1950s Atco sprocket removal advice.

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This topic contains 12 replies, has 3 voices, and was last updated by  wristpin 3 weeks, 4 days ago.

Viewing 13 posts - 1 through 13 (of 13 total)
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  • #32940

    hortiman
    Participant

    Can anyone tell me if there is a secret to removing the drive sprocket from the roller drive on a 1950s 14″ Atco 2stroke lawnmower. All other chains, sprockets etc removed with ease, but cannot shift the nut which appears to hold the sprocket on the shaft. All nice and clean and oily so no rust. Do I use brute force or is there a magic solution ?

    #32942

    andyfrost
    Participant

    Chris , memory isn’t what it was , but I seem to recall that you simply undo the nut (left hand thread) and the sprocket pulls away by hand.

    Andy.

    #32949

    hortiman
    Participant

    Thank you Andy, perhaps an extra weetabix and a longer bar !

    #32974

    wristpin
    Participant

    Chris , memory isn’t what it was , but I seem to recall that you simply undo the nut (left hand thread) and the sprocket pulls away by hand.

    If anyone has an illustrated parts list and the end of the cutting cylinder looks to be splined or keyed it is likely that the above is correct.

    #32988

    hortiman
    Participant

    This is the little joker I have been trying to remove . I just cannot believe how much effort, heat and bashing this has put up with and not let go.. Tried left hand thread followed by right hand. Looking at the ratchet teeth on the drive release, you would think that it needed to be right hand thread, otherwise the nut would be loosened by the roller turning, or am I wrong? will have to use an impact driver in desperation.

    Attachments:
    #32990

    wristpin
    Participant

    NO don’t attack it with an impact driver, damage it and there’s no going back.
    Am I right in thinking that as it is shown in your image the sprocket is free to turn ( not connected to the roller) and that the ratchet is part of, or fixed to the sprocket ?
    If that is so, please post an image of the parts that you have already removed from that area. Preferably a better quality image.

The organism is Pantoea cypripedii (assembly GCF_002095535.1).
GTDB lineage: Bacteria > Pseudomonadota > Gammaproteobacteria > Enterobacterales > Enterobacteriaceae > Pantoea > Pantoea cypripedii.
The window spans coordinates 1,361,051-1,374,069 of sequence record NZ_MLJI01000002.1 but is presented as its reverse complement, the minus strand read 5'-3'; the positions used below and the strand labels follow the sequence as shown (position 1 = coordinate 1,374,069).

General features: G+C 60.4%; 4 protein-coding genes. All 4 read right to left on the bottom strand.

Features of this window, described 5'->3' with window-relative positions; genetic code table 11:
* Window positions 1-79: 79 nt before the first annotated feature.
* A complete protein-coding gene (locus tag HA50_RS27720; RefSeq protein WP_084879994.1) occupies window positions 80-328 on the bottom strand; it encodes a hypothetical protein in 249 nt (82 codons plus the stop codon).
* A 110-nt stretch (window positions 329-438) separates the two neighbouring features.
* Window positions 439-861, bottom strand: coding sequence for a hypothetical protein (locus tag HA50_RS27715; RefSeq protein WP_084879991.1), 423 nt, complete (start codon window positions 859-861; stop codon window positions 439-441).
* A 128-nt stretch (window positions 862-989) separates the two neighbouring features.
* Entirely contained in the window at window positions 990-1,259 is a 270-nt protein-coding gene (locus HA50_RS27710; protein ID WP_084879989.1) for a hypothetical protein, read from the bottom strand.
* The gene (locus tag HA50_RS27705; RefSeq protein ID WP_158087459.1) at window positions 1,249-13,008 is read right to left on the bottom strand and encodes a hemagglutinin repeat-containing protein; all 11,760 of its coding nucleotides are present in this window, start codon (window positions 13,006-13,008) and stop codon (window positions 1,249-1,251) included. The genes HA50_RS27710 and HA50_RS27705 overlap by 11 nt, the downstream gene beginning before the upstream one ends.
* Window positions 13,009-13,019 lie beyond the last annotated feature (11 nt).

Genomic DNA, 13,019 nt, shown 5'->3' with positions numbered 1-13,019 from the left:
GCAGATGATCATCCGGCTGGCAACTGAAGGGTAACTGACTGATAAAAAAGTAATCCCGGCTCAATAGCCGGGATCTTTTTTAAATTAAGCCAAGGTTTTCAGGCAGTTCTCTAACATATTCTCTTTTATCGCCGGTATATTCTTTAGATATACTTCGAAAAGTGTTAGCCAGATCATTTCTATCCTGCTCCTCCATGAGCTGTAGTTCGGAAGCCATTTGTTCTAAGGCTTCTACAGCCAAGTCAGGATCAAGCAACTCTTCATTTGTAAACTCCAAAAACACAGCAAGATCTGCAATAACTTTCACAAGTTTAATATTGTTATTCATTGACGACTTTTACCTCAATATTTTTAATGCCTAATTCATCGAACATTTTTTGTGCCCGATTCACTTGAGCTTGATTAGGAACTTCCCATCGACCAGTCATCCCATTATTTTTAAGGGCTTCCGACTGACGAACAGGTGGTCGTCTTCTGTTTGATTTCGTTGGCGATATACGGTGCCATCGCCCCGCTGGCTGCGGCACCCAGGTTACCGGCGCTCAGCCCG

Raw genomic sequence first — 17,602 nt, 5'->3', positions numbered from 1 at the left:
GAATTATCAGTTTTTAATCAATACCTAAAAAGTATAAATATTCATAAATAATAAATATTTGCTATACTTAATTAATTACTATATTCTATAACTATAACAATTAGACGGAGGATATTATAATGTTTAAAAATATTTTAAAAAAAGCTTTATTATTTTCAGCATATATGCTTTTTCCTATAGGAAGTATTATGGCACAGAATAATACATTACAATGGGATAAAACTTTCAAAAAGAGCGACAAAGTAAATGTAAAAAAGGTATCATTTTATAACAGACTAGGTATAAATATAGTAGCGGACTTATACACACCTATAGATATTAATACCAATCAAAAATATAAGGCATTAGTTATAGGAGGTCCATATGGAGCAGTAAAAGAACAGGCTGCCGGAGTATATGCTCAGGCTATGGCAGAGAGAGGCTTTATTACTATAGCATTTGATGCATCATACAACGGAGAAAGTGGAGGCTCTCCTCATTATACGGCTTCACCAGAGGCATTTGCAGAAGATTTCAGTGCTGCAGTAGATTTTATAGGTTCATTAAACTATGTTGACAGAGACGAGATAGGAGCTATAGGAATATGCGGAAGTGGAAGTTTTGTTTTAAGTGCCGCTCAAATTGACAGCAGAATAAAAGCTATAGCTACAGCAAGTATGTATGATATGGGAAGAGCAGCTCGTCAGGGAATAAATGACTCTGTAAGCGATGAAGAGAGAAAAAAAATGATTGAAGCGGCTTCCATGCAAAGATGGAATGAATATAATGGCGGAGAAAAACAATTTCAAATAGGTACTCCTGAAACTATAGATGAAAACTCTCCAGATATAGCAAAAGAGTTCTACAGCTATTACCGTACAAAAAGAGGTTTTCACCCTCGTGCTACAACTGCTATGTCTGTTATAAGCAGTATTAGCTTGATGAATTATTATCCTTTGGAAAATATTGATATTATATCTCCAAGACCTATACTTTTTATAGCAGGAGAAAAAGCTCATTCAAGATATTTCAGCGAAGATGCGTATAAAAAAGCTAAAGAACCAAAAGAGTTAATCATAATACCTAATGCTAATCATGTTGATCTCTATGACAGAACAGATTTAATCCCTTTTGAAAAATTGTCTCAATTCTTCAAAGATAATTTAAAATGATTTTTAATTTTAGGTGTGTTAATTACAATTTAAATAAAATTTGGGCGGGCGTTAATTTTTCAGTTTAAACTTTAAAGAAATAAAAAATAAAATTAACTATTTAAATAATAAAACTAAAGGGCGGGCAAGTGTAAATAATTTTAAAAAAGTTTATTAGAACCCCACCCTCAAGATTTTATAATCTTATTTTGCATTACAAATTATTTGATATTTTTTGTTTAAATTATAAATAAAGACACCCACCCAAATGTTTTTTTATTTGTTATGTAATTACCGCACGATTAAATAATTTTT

I believe that the hexagonal sleeve is splined to the roller shaft and will draw off , possibly with some gentle levering from behind the sprocket. Any levering should be done from as near to the centre as possible to avoid distorting it, but a look at what you have removed will help to establish if that is so.

    #32991

    wristpin
    Participant

    I’m now looking at your image on the PC which is a lot clearer than on the ipad when I did my last post. By the looks of it the ratchet is part of the sprocket – or at least fixed to it. It certainly leads me to believe that the hex component will be either keyed of splined to the roller shaft and will draw off. Unfortunately the only parts books that I can find for that era show a slightly different design of ratchet and as far as I can see the OLC archive does not show your design either.
    I suggest getting a couple of pry bars behind the sprocket and try levering it away from the side plate / roller. However if it doesn’t show signs of moving before the sprocket starts to distort, STOP.
    Do post an image of the parts that you have removed – presumably the “other half” of the ratchet / dog clutch and what ever holds it on.

    #32993

    hortiman
    Participant

    Thank you for your input Angus, I will take some better shots as you have recommended when in the barn, but have family down at the moment, I understand what you are saying about the possibility of drawing it off the roller shaft, that method escaped me, yes you are correct the big sprocket is free along with the ratchet that releases the drive to the roller. I will check and report back. Thanks again for your help.
    Chris.

    #32994

    wristpin
    Participant

    Fairly certain that pulling the sleeve and sprocket off is the way to go. Atco used a similar system on cutting cylinder drives right through to “modern” Atco 24s. Unless one knows, that hex sleeve just invites the application of the biggest ring spanner in in the box and I’ve seen them actually twisted. I’ve got a few damaged ones that I use for driving cylinders on the grinder.

    Attachments:
    #32998

    hortiman
    Participant

    Thank you for your wise words Angus, I will post the result very soon.
    Chris

    #33001

    hortiman
    Participant

    Thank you Angus saving the day ( and the sleeve) 5 minutes and a pair of tyre levers and the job was done. Thinking ahead, does anyone know which green would have been used in the 50s ? is it mid Brunswick or a special Atco mix ?

    #33010

    wristpin
    Participant

    That question crops up quite often but I’ve yet to see a definitive answer. One issue is that back in the day when Atco service branches offered a full winter service it included a strip and repaint. That repaint would, I suspect, be the green that was in use at the time; not necessarily the one that it left the factory with.
    If you are happy with the unfazed green from inside the chain case or under a handle bar grip, get an automotive paint supplier to scan it and make some up.

    #33011

    wristpin
    Participant

    Re my earlier post on paint – please read un-faded, not unfazed !!!

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